“We weren’t aware of any factions inhabiting this system. Did we get any transmissions before the attack?” Asked Captain Jeato, but they had received no warning or explanation from their attackers.
“Cadet, send a message that we are a civilian vessel and are of no threat.”
An ensign entered the bridge and informed the Captain of the state of the vessel. The engineering crew reported two small fires in the living quarters. Apparently, some of the crew had brought flammable materials on board. Something as seemingly harmless as a wooden picture frame, had turned into firewood for the raging death ray coming through their windows. The Captain opened a video screen to engineering and ordered the head engineer, Khana Lamarr, to get her best electrical engineer and physicist for a conference call immediately.
All of the bridge crew was now moving in and out as they checked for damage to equipment, ran computer simulations of the vessel's new trajectory, and conversed with the two crew members who were on duty at the time of the blast. Trent, who kept his eyes mostly closed and only opened them in strained squinting, was relieved and escorted to medical to be treated first, before all the other burn victims. As Trent was exiting, Jeato saw that his skin was reddened and carried the unique odor of singed hair. “He probably got a lethal dose of gamma radiation.” The captain thought to himself.
It had been four chaotic minutes since they escaped the beam. The laser fired for 40 seconds with a spread of 2 kilometers. The captain made a ship-wide announcement stating that an unknown enemy in the Pyre system had fired a laser weapon in an attempt to destroy the Hephaestus.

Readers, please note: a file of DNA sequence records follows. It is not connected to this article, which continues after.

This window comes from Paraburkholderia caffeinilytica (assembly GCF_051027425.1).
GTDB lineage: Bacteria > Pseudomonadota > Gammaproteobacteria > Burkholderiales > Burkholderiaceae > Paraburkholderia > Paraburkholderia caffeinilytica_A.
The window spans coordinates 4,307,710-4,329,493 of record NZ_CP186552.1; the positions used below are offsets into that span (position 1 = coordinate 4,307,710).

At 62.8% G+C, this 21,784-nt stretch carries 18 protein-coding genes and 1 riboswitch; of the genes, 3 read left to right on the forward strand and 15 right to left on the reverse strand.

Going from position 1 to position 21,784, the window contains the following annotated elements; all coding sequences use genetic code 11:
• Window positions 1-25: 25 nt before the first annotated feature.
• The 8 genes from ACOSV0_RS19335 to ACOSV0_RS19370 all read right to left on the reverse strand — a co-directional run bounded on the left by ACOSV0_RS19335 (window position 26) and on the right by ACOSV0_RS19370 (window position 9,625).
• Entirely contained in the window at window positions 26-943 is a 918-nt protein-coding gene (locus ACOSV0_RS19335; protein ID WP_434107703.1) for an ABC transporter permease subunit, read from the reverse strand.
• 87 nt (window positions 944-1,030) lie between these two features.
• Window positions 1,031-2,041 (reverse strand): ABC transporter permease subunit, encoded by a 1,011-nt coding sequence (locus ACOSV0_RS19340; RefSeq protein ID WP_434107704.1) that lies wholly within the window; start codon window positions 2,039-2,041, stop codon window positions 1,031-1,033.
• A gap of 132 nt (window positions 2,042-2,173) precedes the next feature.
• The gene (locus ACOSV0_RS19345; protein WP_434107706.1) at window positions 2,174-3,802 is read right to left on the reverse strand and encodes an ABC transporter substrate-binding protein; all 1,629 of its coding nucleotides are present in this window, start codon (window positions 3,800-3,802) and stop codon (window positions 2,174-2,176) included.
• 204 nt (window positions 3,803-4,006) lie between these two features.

“Captain! We are almost out of fuel for the maneuvering thrusters. Trent did a full burn continuously until we were out of the beam, he could have used way less and still made it out.” An ensign said, proud that he had discovered this important information and feeling confident in his abilities since he was chosen to replaced Trent at the control seat which would now become known as “the grill”.
The Captain looked at him with a glare “He had no way of knowing the radius of the beam and he was half blind as well, Trent did exactly what he should have done. If we’re hit again though we’ll be ready.” The injustice of being attacked without warning or preparation frustrated Jeato. He was going to do everything in his power to make sure the barbarous bastards who attacked them would not succeed.
The Captain pressed a few keys on his console and opened a voice communication link with the ship’s Head Steward, a psychologist who was in charge of coordinating the ship’s personnel.
“I need you to evacuate all the forward facing modules plus habitation module 5, and it needs to be done in nine minutes. Can you do it?” The captain said to her.
She hesitated. “… Yes sir, will there be a second attack?”
“Yes, the earliest it can arrive is 14 minutes from the end of the first attack, we might get more time, but we can’t risk it, so hurry!” He replied quickly and sternly. Jeato heard her begin shouting orders to her staff before he shut down the voice link.
The laser battery had been fired seven minutes ago by orders from prison warden Emanuel Koch who commanded the operation in the Pyre system. The images of the mining ship using its thrusters to evade the laser’s cone were coming through as snapshots. The cruel mogul suspected that the first attack would not likely succeed.